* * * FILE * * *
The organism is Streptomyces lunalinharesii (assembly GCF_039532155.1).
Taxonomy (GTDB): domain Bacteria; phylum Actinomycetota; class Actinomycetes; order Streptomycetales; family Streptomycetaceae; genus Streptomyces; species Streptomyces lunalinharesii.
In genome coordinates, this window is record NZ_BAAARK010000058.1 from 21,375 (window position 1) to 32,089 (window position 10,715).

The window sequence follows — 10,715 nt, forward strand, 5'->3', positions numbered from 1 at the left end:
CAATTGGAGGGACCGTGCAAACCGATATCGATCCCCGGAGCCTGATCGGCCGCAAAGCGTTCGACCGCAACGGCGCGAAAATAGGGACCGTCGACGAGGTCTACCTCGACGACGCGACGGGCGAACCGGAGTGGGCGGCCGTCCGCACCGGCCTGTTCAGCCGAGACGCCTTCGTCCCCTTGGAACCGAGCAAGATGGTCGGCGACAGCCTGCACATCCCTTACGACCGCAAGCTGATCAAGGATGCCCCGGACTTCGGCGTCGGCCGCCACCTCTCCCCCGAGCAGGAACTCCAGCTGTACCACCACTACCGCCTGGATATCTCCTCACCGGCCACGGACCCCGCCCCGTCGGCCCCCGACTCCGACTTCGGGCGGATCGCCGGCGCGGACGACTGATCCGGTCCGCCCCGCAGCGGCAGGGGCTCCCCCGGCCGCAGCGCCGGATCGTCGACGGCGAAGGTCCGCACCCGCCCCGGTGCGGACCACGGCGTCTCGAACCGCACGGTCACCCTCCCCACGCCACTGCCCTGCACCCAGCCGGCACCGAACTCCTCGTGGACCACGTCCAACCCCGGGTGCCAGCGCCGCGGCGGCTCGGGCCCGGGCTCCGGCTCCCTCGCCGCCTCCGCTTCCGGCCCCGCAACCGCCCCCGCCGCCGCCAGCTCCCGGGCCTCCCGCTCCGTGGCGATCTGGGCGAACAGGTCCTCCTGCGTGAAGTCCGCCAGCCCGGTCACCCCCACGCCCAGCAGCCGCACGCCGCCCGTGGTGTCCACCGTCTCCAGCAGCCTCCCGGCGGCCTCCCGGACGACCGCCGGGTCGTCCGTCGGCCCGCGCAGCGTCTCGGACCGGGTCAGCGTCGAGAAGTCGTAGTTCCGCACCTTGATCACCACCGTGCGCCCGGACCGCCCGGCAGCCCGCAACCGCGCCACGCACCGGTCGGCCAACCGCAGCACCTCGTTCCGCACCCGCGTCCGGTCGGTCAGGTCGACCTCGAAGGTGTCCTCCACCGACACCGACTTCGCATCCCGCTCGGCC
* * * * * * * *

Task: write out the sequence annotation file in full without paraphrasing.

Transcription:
The organism is Streptomyces lunalinharesii (assembly GCF_039532155.1).
Taxonomy (GTDB): domain Bacteria; phylum Actinomycetota; class Actinomycetes; order Streptomycetales; family Streptomycetaceae; genus Streptomyces; species Streptomyces lunalinharesii.
In genome coordinates, this window is record NZ_BAAARK010000058.1 from 21,375 (window position 1) to 32,089 (window position 10,715).

The window sequence follows — 10,715 nt, forward strand, 5'->3', positions numbered from 1 at the left end:
CAATTGGAGGGACCGTGCAAACCGATATCGATCCCCGGAGCCTGATCGGCCGCAAAGCGTTCGACCGCAACGGCGCGAAAATAGGGACCGTCGACGAGGTCTACCTCGACGACGCGACGGGCGAACCGGAGTGGGCGGCCGTCCGCACCGGCCTGTTCAGCCGAGACGCCTTCGTCCCCTTGGAACCGAGCAAGATGGTCGGCGACAGCCTGCACATCCCTTACGACCGCAAGCTGATCAAGGATGCCCCGGACTTCGGCGTCGGCCGCCACCTCTCCCCCGAGCAGGAACTCCAGCTGTACCACCACTACCGCCTGGATATCTCCTCACCGGCCACGGACCCCGCCCCGTCGGCCCCCGACTCCGACTTCGGGCGGATCGCCGGCGCGGACGACTGATCCGGTCCGCCCCGCAGCGGCAGGGGCTCCCCCGGCCGCAGCGCCGGATCGTCGACGGCGAAGGTCCGCACCCGCCCCGGTGCGGACCACGGCGTCTCGAACCGCACGGTCACCCTCCCCACGCCACTGCCCTGCACCCAGCCGGCACCGAACTCCTCGTGGACCACGTCCAACCCCGGGTGCCAGCGCCGCGGCGGCTCGGGCCCGGGCTCCGGCTCCCTCGCCGCCTCCGCTTCCGGCCCCGCAACCGCCCCCGCCGCCGCCAGCTCCCGGGCCTCCCGCTCCGTGGCGATCTGGGCGAACAGGTCCTCCTGCGTGAAGTCCGCCAGCCCGGTCACCCCCACGCCCAGCAGCCGCACGCCGCCCGTGGTGTCCACCGTCTCCAGCAGCCTCCCGGCGGCCTCCCGGACGACCGCCGGGTCGTCCGTCGGCCCGCGCAGCGTCTCGGACCGGGTCAGCGTCGAGAAGTCGTAGTTCCGCACCTTGATCACCACCGTGCGCCCGGACCGCCCGGCAGCCCGCAACCGCGCCACGCACCGGTCGGCCAACCGCAGCACCTCGTTCCGCACCCGCGTCCGGTCGGTCAGGTCGACCTCGAAGGTGTCCTCCACCGACACCGACTTCGCATCCCGCTCGGCC